Mortgage rates fall to 50-year lows


The mortgage rate has never been lower. She derives from Freddie Mac’s weekly primary mortgage market survey. As of October 22, 2020, Freddie Mac reported that rates on the 30-year fixed-rate mortgage (FRM) had come down to 2.8%. The rate on the 15-year mortgage was reduced to 2.33%. Both had additional fees and mortgage points, which was 0.6% of the mortgage amount.

A 5/1 adjustable rate mortgage (ARM) often has an initial interest rate that is lower than a fixed rate mortgage. However, Freddie Mac reported that the 5/1 ARM rate was 2.87% higher. Its fees and mortgage marks were down 0.3%.

As the chart above shows, mortgage rates have decreased significantly compared to the previous year. A 30-year fixed rate mortgage from a year ago charged an interest of about 3.7%, which is about 1.5% higher than today’s rates. On a $ 300,000 mortgage, today’s low rate turns into savings of about $ 225 a month before factoring in taxes.

Mortgage Rates at Historic Rates

Freddie Mac’s PMMS dates back to April 1971. For the history buffs among you, the 30-year fixed rate mortgage rate on April 2, 1971 was 7.33%. It hit its high-water mark at unimaginable 18.63% on October 9, 1981. To put that number in perspective. At today’s rate, the principal and interest on a $ 300,000 30-year mortgage would be $ 1,159 per month. At the prevailing rates in October 1981, the monthly payment on the same home loan would be $ 4,676.

A chart by Freddie Mac shows a drop in rates over the last four decades.

Note that Freddie Mac did not track 15-year mortgages until 1991 and 5/1 hybrid ARMs until 2005.

Lower rates drive higher housing costs

One of the many things learned from Warren Buffett is that low interest rates drive up asset prices. This is certainly true in the housing market. As reported by a Forbes consultant, single-family home prices rose in 174 of 181 metropolitan areas over the previous year. Some regions have seen an increase in double digits. For example, Huntsville, Alabama saw a 13.5% increase in single-family homes.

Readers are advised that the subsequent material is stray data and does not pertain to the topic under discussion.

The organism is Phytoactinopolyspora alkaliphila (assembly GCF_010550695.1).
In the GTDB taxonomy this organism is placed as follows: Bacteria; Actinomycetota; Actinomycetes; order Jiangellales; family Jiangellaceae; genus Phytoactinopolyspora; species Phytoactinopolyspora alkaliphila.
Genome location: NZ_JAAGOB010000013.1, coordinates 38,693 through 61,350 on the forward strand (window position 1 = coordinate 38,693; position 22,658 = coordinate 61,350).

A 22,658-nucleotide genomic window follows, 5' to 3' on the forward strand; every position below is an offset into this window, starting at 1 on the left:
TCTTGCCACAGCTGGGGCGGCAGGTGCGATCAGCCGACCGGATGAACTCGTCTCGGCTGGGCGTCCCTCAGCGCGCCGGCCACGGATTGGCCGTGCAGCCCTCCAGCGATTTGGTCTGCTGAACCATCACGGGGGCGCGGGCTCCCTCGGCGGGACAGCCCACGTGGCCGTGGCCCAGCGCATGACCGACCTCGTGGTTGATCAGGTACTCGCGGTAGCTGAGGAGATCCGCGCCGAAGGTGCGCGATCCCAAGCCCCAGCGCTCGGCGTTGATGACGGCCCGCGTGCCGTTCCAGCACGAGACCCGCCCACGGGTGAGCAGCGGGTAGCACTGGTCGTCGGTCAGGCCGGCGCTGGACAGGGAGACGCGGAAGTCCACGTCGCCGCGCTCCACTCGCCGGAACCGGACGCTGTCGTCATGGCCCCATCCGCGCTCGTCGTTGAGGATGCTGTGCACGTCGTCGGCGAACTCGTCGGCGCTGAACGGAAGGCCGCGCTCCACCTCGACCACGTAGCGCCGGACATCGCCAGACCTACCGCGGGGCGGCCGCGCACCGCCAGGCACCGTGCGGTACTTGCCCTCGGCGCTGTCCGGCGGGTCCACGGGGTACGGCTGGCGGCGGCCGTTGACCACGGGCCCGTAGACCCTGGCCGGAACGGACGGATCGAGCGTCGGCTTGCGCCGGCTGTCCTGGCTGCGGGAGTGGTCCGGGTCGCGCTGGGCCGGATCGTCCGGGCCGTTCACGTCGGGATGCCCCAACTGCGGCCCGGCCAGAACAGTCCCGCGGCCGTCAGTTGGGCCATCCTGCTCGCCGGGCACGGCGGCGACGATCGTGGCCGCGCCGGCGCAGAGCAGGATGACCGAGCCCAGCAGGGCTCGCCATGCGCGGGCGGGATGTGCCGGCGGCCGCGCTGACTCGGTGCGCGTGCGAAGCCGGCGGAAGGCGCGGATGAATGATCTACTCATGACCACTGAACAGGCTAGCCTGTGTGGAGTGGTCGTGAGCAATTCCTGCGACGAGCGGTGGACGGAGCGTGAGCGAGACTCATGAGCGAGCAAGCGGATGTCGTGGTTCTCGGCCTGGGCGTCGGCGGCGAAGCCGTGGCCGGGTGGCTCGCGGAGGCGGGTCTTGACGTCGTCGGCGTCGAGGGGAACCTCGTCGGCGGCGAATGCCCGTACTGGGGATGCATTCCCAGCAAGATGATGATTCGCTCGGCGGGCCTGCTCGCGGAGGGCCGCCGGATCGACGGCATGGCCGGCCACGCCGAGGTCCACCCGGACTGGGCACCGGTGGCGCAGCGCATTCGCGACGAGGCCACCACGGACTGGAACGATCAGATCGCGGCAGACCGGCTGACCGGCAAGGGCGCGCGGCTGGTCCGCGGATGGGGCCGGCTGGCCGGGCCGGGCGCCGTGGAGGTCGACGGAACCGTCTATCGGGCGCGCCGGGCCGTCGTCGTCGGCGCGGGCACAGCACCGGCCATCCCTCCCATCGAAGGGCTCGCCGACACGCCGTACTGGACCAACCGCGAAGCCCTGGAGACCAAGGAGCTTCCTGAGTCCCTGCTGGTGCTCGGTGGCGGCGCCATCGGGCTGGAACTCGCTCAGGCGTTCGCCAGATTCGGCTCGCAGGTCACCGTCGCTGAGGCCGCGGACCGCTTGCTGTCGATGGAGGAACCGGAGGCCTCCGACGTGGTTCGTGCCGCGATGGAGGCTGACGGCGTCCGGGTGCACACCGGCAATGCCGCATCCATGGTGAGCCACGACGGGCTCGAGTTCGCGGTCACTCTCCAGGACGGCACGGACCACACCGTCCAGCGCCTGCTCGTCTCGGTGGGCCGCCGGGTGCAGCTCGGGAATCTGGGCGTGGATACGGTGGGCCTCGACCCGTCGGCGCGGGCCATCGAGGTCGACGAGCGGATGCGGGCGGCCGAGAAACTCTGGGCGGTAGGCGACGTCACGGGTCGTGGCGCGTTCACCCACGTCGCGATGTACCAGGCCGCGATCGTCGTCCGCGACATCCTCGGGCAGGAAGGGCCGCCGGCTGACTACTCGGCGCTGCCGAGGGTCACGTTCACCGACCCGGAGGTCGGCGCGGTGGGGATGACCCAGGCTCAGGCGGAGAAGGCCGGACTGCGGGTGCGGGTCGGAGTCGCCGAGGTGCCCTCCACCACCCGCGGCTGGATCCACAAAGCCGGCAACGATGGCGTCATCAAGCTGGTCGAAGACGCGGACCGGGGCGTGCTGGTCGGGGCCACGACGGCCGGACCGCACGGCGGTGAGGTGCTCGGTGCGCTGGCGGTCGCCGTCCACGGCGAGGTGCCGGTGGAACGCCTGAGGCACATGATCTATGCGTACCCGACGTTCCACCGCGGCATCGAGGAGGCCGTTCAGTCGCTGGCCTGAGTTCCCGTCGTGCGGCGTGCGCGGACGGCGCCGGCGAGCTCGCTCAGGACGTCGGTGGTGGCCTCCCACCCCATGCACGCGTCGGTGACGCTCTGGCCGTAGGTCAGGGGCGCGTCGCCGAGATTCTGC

Recently, the National Association of Realtors reported this month that current home sales increased for the fourth consecutive month. As of September, sales grew at a seasonally adjusted annual rate of 6.54 million, up 9.4% from a month earlier and about 21% from a year earlier. At the same time, the average current home price was $ 311,800, about 15% from a year earlier.

Low cost is not the only driver behind the rise of housing costs. As NAR reported, the total housing inventory declined by 1.47 million month-on-month and year-over-year. The NAR said it was at a record low that at current prices it is sufficient to last just 2.7 months. Mark Zandi of Moody’s Analytics also cited moving from urban centers to single-family homes in the suburbs as a factor in increasing housing costs. Both the change in the working system from home and the desire to get out of the densely populated have inspired this change.

Quick refinance

Refinancing has also increased due to lower rates. According to The Washington Post, a key metric, which shows that homeowners mortgaged reached their highest level in 16 years. According to mortgage data analytics Black Knight, prepayment activity reached more than 3% of all mortgages, up 12.7% from the previous month.

Low rates can also make refinancing attractive to those who buy or refinance a home just one year ago. As noted above, today’s low rates can save a borrower at $ 200 at a rate of $ 300,000 per year. According to the Mortgage Bankers Association, the amount of mortgage applications decreased by 0.6% from the prior week on a seasonally adjusted basis. This may be due in part to higher housing costs. Nevertheless the refinance index saw a 0.2% increase over the previous week and 74% higher than a year ago.

Kovid-19 cannot slow down housing boom

The housing market is one of the few economic bright spots during the Kovid-19 induced recession. The rise in housing costs raises the question of whether we are in another housing bubble reminding us of the 2007 crisis. The real estate business inherently rejects the idea of ​​a housing bubble. While they acknowledge that there is excess in some markets, they believe it is driven by high demand and low supply. Numbers support this theory.

At the same time, one cannot help recalling these words: “Those who cannot remember the past, condemn it to be repeated.”

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